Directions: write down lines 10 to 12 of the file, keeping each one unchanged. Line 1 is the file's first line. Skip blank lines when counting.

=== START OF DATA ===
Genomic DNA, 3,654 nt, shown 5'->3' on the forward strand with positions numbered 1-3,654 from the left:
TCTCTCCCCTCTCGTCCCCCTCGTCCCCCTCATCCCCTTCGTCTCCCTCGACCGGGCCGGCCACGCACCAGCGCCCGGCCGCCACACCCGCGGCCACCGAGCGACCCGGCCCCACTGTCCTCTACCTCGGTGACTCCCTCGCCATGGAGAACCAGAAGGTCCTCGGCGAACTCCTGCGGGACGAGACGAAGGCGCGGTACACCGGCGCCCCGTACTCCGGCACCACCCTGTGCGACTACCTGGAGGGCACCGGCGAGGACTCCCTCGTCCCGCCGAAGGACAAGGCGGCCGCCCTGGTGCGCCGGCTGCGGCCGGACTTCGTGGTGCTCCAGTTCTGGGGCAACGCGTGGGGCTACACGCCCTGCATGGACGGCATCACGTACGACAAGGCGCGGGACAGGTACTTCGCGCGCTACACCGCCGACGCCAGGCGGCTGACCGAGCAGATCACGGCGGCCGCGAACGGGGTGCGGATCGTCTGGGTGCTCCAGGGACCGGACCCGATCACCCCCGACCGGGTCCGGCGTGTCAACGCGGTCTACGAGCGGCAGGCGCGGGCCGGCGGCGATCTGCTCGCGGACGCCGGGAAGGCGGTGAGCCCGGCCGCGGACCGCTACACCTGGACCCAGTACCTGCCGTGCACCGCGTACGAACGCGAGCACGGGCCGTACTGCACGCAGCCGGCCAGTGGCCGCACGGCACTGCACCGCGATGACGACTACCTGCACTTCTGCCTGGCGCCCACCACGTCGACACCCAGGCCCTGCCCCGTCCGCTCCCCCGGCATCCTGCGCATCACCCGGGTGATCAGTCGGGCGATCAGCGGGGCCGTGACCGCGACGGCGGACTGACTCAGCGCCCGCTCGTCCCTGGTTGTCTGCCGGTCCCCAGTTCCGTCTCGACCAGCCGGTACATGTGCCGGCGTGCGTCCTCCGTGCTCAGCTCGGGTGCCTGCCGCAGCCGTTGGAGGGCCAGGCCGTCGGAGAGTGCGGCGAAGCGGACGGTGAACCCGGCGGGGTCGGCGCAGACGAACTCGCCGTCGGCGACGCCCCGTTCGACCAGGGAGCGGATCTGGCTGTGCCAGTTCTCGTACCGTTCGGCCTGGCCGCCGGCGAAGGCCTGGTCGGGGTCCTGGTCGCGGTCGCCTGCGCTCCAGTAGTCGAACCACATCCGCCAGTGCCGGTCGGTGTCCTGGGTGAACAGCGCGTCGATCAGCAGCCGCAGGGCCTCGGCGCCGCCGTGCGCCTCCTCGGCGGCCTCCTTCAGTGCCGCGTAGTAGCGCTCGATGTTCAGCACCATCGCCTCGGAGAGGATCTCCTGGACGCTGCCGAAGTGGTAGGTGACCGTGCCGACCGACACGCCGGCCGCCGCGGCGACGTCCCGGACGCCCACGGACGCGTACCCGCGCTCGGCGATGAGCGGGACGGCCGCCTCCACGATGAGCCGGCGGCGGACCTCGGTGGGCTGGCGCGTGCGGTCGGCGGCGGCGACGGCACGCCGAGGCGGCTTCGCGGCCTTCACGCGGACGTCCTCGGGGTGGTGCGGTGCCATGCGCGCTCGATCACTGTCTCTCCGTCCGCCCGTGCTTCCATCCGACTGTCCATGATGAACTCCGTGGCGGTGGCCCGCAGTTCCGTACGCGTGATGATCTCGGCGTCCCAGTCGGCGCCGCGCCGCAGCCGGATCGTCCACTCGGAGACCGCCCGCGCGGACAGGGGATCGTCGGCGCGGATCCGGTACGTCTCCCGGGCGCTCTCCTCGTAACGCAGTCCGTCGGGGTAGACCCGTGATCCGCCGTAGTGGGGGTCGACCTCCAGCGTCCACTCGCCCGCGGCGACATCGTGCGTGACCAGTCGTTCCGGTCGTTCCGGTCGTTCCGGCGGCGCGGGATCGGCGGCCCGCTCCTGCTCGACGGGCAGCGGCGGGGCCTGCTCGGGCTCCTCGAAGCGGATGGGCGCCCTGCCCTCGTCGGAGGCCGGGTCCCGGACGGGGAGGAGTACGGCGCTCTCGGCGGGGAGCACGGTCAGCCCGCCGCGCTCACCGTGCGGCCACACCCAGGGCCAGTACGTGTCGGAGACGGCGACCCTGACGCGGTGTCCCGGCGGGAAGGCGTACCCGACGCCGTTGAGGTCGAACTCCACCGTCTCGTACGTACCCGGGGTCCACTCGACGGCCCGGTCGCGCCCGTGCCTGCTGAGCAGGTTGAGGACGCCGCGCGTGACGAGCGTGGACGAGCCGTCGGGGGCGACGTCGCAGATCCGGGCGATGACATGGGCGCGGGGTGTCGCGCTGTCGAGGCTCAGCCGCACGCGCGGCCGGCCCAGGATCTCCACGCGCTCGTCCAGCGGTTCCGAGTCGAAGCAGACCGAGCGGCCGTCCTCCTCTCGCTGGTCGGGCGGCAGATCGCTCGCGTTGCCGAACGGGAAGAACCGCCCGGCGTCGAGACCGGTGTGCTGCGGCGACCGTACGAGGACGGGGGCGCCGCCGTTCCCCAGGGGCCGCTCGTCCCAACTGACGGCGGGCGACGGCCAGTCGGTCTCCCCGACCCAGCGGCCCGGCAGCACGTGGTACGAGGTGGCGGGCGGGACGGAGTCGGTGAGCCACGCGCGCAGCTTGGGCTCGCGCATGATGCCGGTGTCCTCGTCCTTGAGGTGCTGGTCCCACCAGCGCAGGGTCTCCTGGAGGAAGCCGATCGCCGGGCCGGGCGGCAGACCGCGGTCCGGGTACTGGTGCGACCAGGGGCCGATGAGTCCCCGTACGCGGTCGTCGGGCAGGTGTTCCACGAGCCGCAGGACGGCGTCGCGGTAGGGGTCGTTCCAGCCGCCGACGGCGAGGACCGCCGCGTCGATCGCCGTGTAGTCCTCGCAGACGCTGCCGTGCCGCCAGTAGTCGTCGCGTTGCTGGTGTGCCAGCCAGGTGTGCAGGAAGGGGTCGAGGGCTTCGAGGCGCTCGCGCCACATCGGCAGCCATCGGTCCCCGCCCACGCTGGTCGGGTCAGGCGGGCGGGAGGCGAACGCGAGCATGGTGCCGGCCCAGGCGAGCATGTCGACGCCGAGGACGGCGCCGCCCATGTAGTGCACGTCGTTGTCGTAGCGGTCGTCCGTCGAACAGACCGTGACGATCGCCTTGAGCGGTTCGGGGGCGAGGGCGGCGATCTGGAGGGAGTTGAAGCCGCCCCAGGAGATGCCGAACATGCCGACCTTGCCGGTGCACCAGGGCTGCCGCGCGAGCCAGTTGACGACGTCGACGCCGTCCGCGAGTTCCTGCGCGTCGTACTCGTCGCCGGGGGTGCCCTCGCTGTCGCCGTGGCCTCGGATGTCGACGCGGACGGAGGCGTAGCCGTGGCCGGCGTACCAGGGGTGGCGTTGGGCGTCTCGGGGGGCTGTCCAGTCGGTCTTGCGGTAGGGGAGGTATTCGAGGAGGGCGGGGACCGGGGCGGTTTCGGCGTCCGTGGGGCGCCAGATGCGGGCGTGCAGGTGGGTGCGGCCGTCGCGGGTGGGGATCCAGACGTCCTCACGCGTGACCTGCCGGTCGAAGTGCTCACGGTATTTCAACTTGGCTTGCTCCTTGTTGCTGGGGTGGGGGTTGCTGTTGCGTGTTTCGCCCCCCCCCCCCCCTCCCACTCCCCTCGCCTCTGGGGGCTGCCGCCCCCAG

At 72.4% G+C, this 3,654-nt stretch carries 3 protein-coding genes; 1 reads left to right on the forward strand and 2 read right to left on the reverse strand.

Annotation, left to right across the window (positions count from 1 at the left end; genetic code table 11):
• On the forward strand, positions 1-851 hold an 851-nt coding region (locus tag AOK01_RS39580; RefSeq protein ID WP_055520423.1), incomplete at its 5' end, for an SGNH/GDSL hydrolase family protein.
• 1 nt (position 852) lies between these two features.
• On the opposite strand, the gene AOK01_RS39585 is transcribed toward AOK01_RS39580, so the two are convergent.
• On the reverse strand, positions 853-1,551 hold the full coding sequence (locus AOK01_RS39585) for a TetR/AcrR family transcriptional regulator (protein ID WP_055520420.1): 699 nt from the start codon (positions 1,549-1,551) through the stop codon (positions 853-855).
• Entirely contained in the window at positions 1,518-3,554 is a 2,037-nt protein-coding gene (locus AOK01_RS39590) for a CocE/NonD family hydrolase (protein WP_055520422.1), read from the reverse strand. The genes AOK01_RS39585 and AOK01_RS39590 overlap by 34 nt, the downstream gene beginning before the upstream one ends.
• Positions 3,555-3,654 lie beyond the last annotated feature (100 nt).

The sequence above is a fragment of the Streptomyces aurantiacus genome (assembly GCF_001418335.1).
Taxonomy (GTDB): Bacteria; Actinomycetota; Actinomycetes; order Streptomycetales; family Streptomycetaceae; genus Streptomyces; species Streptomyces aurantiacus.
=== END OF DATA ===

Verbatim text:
• Positions 3,555-3,654 lie beyond the last annotated feature (100 nt).

The sequence above is a fragment of the Streptomyces aurantiacus genome (assembly GCF_001418335.1).
Taxonomy (GTDB): Bacteria; Actinomycetota; Actinomycetes; order Streptomycetales; family Streptomycetaceae; genus Streptomyces; species Streptomyces aurantiacus.